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Letter: Writer sees a double standard

The editor: “Sometimes if you want to see a change for the better, you have to take things into your own hands.

The editor:

“Sometimes if you want to see a change for the better, you have to take things into your own hands.” Clint Eastwood

I would like to respond to and quote from an article in the Estevan Mercury’s website on May 4, titled Fire Safety Measures Have To Be Maintained Even During Pandemic, which involved an interview with Fire Chief  Dale Feser. 

The article stated that another problem posing a threat to the public's safety that has recently occurred due to the COVID-19 pandemic became obvious when firefighters were responding to fire alarms going off in apartment or condominium complexes.

“We noted that there are a lot of fire-rated separation doors that were propped open, the emergency exit stairwells,” said Feser.

The building operators explained that they took that measure because of the pandemic to limit the number of people touching door handles and surfaces.

“We do sympathize with that, however, these fire-rated separating doors are there for a reason, for the safety of the occupants. So in the event of an emergency, it prevents smoke and flame from migrating into the exit stairwells. That way the occupants of the building can safely exit the building,” said Feser.

Despite the COVID-19 pandemic, these doors must remain closed at all times for the safety of the occupants.

Feser suggested that people can either install electromagnetic hold-open devices right into fire-alarm panel systems or wrap up the cleaning process on the surfaces that are being touched. But the fire safety measures should be followed at all times.

I would like to know why this would apply to local businesses, but not to city-owned facilities?  The Orpheum Theatre has three fire-rated doors between the two projector booths on the second floor. The public never goes onto this floor. Occasionally we have to transport a heavy and expensive piece of equipment between the two projector booths.

During a fire inspection of the Orpheum Theatre in 2013 by then-Deputy Fire Chief Dale Feser (which was only the third fire inspection in 15 years), we asked Feser if we could keep the door stops on the bottoms of these doors for the transportation of this equipment. The response was that, as long as the public doesn’t use the second floor, there should be no problem with it as long as it’s just used when moving equipment.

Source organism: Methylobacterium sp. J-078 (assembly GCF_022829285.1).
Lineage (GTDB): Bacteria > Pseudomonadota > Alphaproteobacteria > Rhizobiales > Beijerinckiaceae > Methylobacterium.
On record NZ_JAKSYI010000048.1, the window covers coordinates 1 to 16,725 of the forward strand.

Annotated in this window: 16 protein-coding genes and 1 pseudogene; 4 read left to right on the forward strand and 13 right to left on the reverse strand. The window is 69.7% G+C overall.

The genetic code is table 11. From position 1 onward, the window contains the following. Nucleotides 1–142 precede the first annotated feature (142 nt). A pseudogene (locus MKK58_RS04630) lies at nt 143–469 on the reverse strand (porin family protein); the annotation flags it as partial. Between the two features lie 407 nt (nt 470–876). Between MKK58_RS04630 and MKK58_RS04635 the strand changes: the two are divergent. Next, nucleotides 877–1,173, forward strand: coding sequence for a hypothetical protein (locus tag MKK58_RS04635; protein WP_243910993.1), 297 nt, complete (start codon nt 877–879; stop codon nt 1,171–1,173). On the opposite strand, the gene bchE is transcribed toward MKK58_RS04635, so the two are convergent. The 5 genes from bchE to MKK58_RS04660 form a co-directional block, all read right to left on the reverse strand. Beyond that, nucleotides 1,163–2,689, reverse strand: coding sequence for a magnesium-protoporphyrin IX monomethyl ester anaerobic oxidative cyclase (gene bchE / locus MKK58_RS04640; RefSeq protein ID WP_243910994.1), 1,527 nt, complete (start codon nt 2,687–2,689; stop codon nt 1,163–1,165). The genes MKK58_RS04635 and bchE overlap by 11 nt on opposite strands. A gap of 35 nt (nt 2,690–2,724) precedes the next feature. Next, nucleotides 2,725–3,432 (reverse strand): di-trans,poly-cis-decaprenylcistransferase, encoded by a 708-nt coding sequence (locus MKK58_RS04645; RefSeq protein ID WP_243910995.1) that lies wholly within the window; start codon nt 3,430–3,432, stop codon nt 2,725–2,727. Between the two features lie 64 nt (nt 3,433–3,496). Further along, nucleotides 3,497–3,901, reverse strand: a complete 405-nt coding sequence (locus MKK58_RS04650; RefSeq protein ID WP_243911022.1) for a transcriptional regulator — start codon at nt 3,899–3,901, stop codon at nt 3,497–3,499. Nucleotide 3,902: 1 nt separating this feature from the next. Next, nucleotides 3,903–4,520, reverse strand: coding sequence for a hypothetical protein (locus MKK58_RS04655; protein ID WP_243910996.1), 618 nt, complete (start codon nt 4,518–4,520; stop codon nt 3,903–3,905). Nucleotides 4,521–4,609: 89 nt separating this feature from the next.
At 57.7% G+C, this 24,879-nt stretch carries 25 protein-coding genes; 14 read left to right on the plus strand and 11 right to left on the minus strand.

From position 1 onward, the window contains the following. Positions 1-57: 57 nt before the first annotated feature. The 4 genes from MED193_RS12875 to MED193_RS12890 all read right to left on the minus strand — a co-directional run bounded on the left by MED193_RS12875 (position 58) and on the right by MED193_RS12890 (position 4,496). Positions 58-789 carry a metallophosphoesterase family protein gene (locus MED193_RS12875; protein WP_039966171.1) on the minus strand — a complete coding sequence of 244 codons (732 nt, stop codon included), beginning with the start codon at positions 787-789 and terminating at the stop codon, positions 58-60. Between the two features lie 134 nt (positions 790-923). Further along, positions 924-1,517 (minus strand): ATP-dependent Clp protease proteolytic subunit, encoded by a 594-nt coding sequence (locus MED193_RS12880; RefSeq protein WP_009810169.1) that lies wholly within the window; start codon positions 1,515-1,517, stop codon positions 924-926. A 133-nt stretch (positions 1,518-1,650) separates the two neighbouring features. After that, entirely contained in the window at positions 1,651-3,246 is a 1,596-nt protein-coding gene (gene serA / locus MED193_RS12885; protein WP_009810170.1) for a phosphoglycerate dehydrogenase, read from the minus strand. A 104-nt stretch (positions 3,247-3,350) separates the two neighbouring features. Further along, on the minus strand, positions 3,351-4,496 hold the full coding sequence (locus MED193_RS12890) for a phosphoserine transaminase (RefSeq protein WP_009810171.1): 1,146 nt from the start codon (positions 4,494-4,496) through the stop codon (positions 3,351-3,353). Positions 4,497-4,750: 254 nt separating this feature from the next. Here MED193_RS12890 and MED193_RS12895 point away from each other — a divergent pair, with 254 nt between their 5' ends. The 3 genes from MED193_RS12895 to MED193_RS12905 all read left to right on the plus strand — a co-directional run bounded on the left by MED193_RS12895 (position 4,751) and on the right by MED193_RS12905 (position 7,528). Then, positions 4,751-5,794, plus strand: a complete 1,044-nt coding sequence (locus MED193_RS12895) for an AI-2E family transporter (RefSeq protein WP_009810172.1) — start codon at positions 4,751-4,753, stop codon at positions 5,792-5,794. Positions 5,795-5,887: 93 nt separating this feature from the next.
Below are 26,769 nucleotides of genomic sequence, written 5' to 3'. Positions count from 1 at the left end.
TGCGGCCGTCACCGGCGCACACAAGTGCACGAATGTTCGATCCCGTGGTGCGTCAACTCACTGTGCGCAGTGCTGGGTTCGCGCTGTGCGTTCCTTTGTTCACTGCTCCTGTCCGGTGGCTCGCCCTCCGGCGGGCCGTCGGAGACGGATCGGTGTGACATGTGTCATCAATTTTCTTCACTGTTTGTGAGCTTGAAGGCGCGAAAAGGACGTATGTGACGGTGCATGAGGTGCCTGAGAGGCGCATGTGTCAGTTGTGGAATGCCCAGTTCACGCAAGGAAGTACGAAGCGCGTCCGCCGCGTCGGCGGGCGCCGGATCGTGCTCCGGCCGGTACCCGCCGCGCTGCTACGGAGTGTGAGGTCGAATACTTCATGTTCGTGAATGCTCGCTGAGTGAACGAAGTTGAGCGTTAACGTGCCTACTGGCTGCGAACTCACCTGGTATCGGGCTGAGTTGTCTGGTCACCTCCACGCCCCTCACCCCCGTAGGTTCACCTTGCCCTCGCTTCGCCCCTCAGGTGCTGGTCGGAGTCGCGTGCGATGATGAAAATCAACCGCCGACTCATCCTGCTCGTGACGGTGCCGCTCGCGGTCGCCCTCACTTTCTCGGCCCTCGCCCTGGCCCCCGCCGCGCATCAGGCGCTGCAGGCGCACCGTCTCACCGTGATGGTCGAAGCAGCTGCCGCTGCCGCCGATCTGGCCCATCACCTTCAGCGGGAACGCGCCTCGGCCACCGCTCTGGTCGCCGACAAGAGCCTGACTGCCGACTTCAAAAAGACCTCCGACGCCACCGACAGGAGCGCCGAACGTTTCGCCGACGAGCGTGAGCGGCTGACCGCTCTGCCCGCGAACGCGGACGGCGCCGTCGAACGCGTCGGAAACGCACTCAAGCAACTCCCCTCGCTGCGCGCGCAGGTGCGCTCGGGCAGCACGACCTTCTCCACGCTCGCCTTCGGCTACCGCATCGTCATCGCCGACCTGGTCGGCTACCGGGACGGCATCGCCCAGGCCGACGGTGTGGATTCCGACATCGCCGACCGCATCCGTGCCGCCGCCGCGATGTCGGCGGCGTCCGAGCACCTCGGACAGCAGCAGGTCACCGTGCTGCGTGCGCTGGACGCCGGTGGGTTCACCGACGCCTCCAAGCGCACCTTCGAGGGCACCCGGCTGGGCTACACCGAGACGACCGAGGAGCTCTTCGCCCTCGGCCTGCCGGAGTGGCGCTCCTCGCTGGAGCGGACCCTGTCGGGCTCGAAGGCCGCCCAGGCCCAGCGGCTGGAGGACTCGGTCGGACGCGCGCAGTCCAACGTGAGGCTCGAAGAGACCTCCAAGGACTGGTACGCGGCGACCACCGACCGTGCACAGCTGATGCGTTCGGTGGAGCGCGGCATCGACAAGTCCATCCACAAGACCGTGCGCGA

After this fire inspection, Feser then gave us written notice to remove these door stops as the only allowable hold open devices are electromagnetic in nature, which must be connected to the building’s fire alarm system. This was the opposite of what we were initially informed. Not only were we upset with this contradictory direction, but now we need three people to move our equipment when we should just need two people. 

We had a reasonable request.  We did though as we were told as per the fire regulations.  However, upon checking Affinity Place over the last seven years, the doors in the changing rooms, janitor rooms, Bruins office etc., still, to this day, have these door stops on. I have documented proof of these door stops, the use of pails and wooden blocks being used to prop the doors open. 

Some of these doors don’t even have automatic door closers on them. We brought this up to Feser in 2013 and were told that he has made the city aware of it. If he has made the city aware of this, why aren’t the fire regulations being enforced? Why should city buildings have different rules – especially ones that involve the safety of the general public? How would you react if there was a fire when your children were playing hockey at Affinity Place, and you then find out after that the city was knowingly negligent with their safety?

The city may wonder why we have to go to court over our differences, but this is just one example of many over the years of the Orpheum Theatre being told one thing in person and another in writing. I await the opportunity to prove more discrepancies in our next court date.

"You ain't heard nothin' yet!"  The Jazz Singer, 1927


Alan Dougherty


Co-owner of the Orpheum Theatre